Kidnapped aid workers in afghanistan released
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Kidnapped aid workers are released
THREE United Nations workers kidnapped in Afghanistan were today released unharmed after more than three weeks in captivity.
The freed hostages are Annetta Flanigan, from Northern Ireland, Philippines diplomat Angelito Nayan and Shqipe Hebibi from Kosovo.
Mrs Flanigan’s family said they were delighted and relieved at her release.
UN officials said she was freed overnight and was in good health after undergoing medical examinations.
Her family said it was an "incredible relief" to know she was safe and well.
Mrs Flanigan, of Richhill, Co Armagh, has now been reunited with her husband, Jose. She was seized at gunpoint along with two colleagues in the capital Kabul on October 28.
A statement from her family read: "We are all absolutely overjoyed at the confirmed news that Annetta and her two colleagues have been released.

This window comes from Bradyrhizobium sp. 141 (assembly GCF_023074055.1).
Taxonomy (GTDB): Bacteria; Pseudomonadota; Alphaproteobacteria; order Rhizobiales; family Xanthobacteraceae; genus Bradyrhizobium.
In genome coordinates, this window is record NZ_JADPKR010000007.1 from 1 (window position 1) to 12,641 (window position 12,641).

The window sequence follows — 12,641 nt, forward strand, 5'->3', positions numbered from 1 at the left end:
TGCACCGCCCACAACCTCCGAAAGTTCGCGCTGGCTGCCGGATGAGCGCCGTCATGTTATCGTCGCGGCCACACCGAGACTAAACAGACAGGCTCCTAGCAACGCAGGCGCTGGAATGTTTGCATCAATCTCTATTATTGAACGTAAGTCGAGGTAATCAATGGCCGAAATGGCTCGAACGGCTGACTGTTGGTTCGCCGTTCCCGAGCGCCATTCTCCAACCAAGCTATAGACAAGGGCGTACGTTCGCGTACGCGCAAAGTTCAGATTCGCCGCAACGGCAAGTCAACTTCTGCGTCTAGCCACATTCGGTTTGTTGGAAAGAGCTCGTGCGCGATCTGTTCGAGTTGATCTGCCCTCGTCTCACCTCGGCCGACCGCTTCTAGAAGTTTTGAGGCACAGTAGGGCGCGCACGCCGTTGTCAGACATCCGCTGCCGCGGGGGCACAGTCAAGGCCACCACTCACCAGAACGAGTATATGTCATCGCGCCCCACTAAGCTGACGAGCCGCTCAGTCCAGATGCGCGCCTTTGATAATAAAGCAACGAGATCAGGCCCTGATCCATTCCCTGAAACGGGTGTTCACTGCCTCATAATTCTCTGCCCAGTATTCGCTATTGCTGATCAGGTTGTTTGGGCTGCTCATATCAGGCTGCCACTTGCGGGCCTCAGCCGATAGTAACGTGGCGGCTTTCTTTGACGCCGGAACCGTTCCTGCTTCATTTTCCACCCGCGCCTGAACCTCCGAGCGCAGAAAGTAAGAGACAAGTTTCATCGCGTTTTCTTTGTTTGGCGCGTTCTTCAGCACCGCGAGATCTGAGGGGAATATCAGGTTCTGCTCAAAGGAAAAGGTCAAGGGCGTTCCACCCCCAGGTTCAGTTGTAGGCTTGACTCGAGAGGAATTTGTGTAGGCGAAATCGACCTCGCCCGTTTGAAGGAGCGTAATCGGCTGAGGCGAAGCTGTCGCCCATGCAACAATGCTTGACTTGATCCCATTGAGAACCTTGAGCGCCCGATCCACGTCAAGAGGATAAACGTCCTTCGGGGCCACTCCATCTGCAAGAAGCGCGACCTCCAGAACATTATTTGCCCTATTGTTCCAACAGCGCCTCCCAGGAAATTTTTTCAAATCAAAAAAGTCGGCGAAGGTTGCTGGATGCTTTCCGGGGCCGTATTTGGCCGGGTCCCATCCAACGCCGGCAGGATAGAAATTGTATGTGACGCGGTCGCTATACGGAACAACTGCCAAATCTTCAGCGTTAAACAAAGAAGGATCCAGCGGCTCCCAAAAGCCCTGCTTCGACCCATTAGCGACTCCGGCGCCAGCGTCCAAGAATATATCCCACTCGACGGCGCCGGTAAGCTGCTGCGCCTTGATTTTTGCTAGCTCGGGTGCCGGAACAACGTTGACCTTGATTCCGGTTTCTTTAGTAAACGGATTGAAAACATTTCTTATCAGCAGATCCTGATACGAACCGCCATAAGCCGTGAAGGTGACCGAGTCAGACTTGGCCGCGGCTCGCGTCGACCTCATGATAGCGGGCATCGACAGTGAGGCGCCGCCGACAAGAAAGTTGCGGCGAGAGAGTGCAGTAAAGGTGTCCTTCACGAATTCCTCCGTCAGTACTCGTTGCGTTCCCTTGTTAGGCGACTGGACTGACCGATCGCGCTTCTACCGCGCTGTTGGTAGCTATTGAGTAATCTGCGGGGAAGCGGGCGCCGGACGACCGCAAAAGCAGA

"After all the terrible anxiety of the last 27 days it is an incredible relief to know Annetta is safe and well and now reunited with her husband. We wish to express our sincere gratitude to all those who have worked to secure Annetta’s release."
Foreign Secretary Mr Straw said he was delighted that the three UN workers had been freed as they had "no quarrel with any Afghan". He said: "Kidnapping, whoever the victims, is an appalling crime. In this case, the three victims had for several months been working, as part of the UN presence in Afghanistan, to ensure the success of the country’s elections.
"They had no quarrel with any Afghan, only a desire to help the country’s people build democracy. The determination of those committed to rebuilding Afghanistan remains as strong as ever."
Militant group Jaish-al Muslimeen, or Army of Muslims, claimed responsibility for the kidnappings.
The ordeal ended after US and Afghan forces raided two houses in Kabul yesterday and detained ten people in connection with the abductions. Most were released after questioning.